Tai Chi -- "The Supreme Ultimate"

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Tai Chi – “The Supreme Ultimate”

by tommy kirchhoff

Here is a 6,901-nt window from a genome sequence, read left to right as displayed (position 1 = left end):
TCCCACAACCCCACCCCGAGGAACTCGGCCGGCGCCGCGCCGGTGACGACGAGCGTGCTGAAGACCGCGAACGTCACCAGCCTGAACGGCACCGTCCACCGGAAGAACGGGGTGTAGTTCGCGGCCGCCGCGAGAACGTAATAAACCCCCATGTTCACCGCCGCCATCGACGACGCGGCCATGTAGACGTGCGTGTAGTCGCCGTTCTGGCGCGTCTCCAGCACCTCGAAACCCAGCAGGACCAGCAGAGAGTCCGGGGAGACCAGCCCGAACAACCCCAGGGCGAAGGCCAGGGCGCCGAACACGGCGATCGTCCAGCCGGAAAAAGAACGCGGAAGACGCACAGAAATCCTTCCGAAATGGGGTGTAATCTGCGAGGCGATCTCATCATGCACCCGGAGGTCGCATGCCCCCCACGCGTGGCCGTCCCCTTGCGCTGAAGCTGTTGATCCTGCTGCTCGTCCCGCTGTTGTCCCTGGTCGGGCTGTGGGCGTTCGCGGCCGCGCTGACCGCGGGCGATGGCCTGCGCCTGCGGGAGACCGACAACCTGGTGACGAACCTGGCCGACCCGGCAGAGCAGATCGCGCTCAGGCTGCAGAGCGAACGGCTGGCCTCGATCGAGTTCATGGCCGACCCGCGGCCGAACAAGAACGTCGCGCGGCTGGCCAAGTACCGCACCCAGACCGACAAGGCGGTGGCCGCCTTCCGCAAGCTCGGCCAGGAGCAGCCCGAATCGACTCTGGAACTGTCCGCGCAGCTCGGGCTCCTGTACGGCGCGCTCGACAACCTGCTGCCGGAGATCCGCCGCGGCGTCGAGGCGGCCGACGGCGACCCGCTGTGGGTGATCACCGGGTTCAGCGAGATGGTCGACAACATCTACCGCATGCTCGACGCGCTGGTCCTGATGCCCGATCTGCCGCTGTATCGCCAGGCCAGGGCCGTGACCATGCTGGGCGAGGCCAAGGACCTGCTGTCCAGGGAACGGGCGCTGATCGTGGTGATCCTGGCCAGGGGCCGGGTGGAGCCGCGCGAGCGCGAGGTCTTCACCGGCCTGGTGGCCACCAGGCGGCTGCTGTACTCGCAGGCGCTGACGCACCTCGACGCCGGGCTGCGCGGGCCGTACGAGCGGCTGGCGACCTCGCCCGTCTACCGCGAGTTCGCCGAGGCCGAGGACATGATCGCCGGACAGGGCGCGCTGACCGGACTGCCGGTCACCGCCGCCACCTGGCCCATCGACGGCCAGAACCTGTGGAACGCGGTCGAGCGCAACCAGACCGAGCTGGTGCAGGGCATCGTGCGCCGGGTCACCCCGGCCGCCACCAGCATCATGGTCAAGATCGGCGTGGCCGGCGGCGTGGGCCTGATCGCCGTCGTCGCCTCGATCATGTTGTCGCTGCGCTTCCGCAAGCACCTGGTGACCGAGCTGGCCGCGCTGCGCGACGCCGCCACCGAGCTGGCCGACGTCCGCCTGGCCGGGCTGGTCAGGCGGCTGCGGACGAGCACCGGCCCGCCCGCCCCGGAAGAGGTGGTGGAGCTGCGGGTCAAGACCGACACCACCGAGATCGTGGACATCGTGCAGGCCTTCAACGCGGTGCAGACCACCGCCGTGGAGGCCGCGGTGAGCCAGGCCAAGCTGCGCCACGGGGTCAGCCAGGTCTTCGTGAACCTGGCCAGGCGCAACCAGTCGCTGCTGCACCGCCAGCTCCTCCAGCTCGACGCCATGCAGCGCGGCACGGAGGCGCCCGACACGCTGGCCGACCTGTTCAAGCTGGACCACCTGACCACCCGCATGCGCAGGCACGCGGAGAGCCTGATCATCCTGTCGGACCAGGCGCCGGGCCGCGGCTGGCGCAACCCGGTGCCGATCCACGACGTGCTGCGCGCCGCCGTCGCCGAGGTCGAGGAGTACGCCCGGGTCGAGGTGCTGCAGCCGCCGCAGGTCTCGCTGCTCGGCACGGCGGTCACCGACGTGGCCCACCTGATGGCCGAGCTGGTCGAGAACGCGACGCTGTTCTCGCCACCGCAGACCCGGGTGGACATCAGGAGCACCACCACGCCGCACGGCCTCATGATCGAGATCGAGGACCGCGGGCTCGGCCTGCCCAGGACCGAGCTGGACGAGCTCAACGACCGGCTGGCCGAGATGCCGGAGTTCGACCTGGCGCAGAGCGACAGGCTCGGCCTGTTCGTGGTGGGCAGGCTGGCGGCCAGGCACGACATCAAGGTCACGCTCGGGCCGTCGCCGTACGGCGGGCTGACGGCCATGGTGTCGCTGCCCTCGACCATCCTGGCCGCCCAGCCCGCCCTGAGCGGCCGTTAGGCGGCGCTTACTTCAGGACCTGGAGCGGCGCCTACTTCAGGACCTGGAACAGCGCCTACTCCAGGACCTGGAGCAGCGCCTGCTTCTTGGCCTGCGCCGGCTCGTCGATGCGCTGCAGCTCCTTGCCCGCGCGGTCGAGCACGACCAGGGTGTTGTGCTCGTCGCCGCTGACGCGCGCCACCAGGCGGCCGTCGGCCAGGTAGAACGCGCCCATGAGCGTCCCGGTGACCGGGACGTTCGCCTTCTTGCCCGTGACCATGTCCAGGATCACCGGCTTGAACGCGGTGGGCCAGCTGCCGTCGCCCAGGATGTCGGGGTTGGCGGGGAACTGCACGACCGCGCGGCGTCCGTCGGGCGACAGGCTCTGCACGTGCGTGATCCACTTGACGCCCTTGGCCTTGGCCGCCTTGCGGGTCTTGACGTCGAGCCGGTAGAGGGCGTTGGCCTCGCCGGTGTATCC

You only possess two things in this life: your mind and your body. While the body is a feast for the senses, and can perform such feats as downhill ski racing and the 100mph fastball—the body is worthless without the mind. This is why we can say they are two things instead of one. Though we consider mind and body different, they are connected with the most amazing hardware. We call this the central nervous system. Learning to relax this component/wiring system is the key to optimization of both mind and body. Stress is the very real opponent of our nervous system. Stress attacks both mind and body like a virus, and it uses our nervous system as its own conduit. Finding ways to fight stress can be a long and winding path; the only way to beat stress is with relaxation. But how often can we really relax? Vacation is a great way to relax, but you can’t do it very often without ending up in the poor house. Sure, alcohol can relax you, but it’s temporary and many people drink too much to make it beneficial. But if one considers practicing Tai Chi, stress can be warded off quite easily. Tai Chi is one of the few things you can do to relax and alleviate stress every single day. What is Tai Chi? The question is so much deeper than most casual readers would be prepared for. But in a nutshell, Tai Chi is good medicine, alchemed in ancient China and proven effective for hundreds and hundreds of years. While Western medicine focuses on “fixin’ it once it’s broke,” Chinese medicine focuses on preventative maintenance. The four pillars of Chinese medicine are exercise, massage, herbs and acupuncture. Qigong (pronounced “chee-gung”) is the chosen exercise for the body and the mind. It is an art form cultivated over thousands of years, and practiced by over 500 million people around the world. And as any Western doctor will “recommend” exercise, the Chinese are hard wired to keep their bodies healthy through QiGong. It can be said that the number one exercise practiced on planet Earth is Qigong. Qigong encompasses thousands of different forms, which usually utilize natural movement coordinated with breathing. Tai Chi is one of its better-known and more-practiced forms. Tai Chi is a martial art, which moves the body in strong and natural ways—all the while relaxing both the mind and the body. Of the 500 million people worldwide practicing Qigong, 200 million practice Tai Chi. These awesome numbers make Tai Chi and Qigong the most popular exercises in the world. (Yoga could also be considered Qigong, and although it’s numbers are fewer, many would argue that Qigong is a style of “Taoist Yoga”) In the West, we generally consider exercise to be impulsive movements which strengthen the body, reduce body fat (providing “fitness”) and require a great deal of energy; in fact, when Westerners finish an exercise routine, they are most often panting, exhausted and in dire need of a shower. In Asia, this type of exercise is viewed as stressful and damaging. It’s true that if you are training to be a performance athlete, you need to train hard: jogging, lifting weights and working out like a horse plowing a field. But there is a line to be drawn between exercising for “health” or merely “fitness.” Body builders do not diet and lift weights for health. Marathon runners are often over training, leaving their immune systems beat down to nothing, which can easily allow the entrance of sickness. Because Tai Chi is slow and relaxing, over training is not an issue. The immune system reaches its peak performance through this kind of exercise. But why do Westerners exercise? To look good, to look fit. If you look at most Tai Chi masters (and even yoga and pilates instructors), there is no question as to whether or not they are fit. Many have incredible bodies. Most are not out jogging or lifting weights to look this way. They are exercising with relaxed energy—this is the most efficient use of the body. In China, this energy is called chi; in Japan, ki; in India, it’s called prana. Tai Chi, Qigong and Yoga are incredible art forms practiced by more people on this earth than any other exercise. The reason is because they are the optimum way to keep FIT AND HEALTHY. If you’ve seen Tai Chi before, you know the rehearsed movements are slow and beautiful. Practice of these “forms” cultivates the student’s internal energy, or chi. On a performance level, this chi can be applied to just about everything else you do. Your balance will get better (whether on stable ground, a slippery surface, or even a moving platform like skis or a snowboard), you’ll walk better, swing a golf club better, and have a greater understanding of efficiency and the utilization of your own personal energy. How can Tai Chi do all this, you ask? First, the slow movements really tone and relax the muscles. Toned, relaxed muscles are more efficient and coordinated. The nerve signals that move the muscles become more intense, causing the muscles to move faster and more powerfully when called upon. And because you are relaxed, only the muscles needed for a movement are called to action; the so-called “antagonistic” muscles (the ones that work against the “protagonistic” muscles you need to perform any body movement) are held loose and relaxed so that the body movement is optimally efficient. This is why Tai Chi has become the most widely-practiced martial art; it allows the practitioner to move very fast against an aggressive opponent. Both Utah State Governor Olene Walker and Park City Mayor Dana Williams have declared the week of April 19th to the 25th as “Tai Chi & Qigong Week in Utah” and “Tai Chi & Qigong Week in Park City” respectively. They have done so in conjunction with the international celebration of “International Tai Chi Day” and the United Nations’ World Health Day. Throughout the week, there are various events and free lessons offered from the different Tai Chi schools in Utah. Park City’s main event is on April 24th from 2 to 4 p.m. in the McPollin Elementary gymnasium. All are welcome to this “Tai Chi Open House” to come see the legendary Master Fu Sheng Long demonstrate Tai Chi with the Fu School based here in Park City; visitors can also learn more about Tai Chi and even learn some of the basic movements. There is no admission fee, and those interested are encouraged to sign up for the Park City Community Education Tai Chi class which will be held on Wednesday evenings from 6:30 to 8 p.m. at the McPollin Elementary gymnasium (the space is gigantic, so there is no class size restriction). The class is six weeks long beginning on April 28th; the cost is $75.00. For more information, please call Tommy Kirchhoff at 435.901.2546 or visit WWW.FUSTYLE.ORG.